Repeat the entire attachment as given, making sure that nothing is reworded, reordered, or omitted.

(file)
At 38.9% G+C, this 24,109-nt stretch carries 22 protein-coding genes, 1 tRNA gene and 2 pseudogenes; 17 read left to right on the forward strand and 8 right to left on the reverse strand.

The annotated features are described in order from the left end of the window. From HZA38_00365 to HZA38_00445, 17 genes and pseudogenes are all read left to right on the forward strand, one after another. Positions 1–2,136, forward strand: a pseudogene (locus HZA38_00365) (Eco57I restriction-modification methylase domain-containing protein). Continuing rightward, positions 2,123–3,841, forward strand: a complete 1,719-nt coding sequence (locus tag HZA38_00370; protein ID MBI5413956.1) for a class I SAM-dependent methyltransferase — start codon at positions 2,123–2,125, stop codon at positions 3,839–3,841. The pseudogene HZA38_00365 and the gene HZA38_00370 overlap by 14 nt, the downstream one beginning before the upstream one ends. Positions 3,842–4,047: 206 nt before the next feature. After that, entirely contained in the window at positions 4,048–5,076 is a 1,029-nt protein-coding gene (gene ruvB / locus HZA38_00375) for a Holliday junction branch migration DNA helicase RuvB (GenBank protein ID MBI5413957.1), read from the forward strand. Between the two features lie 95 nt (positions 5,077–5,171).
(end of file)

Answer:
At 38.9% G+C, this 24,109-nt stretch carries 22 protein-coding genes, 1 tRNA gene and 2 pseudogenes; 17 read left to right on the forward strand and 8 right to left on the reverse strand.

The annotated features are described in order from the left end of the window. From HZA38_00365 to HZA38_00445, 17 genes and pseudogenes are all read left to right on the forward strand, one after another. Positions 1–2,136, forward strand: a pseudogene (locus HZA38_00365) (Eco57I restriction-modification methylase domain-containing protein). Continuing rightward, positions 2,123–3,841, forward strand: a complete 1,719-nt coding sequence (locus tag HZA38_00370; protein ID MBI5413956.1) for a class I SAM-dependent methyltransferase — start codon at positions 2,123–2,125, stop codon at positions 3,839–3,841. The pseudogene HZA38_00365 and the gene HZA38_00370 overlap by 14 nt, the downstream one beginning before the upstream one ends. Positions 3,842–4,047: 206 nt before the next feature. After that, entirely contained in the window at positions 4,048–5,076 is a 1,029-nt protein-coding gene (gene ruvB / locus HZA38_00375) for a Holliday junction branch migration DNA helicase RuvB (GenBank protein ID MBI5413957.1), read from the forward strand. Between the two features lie 95 nt (positions 5,077–5,171).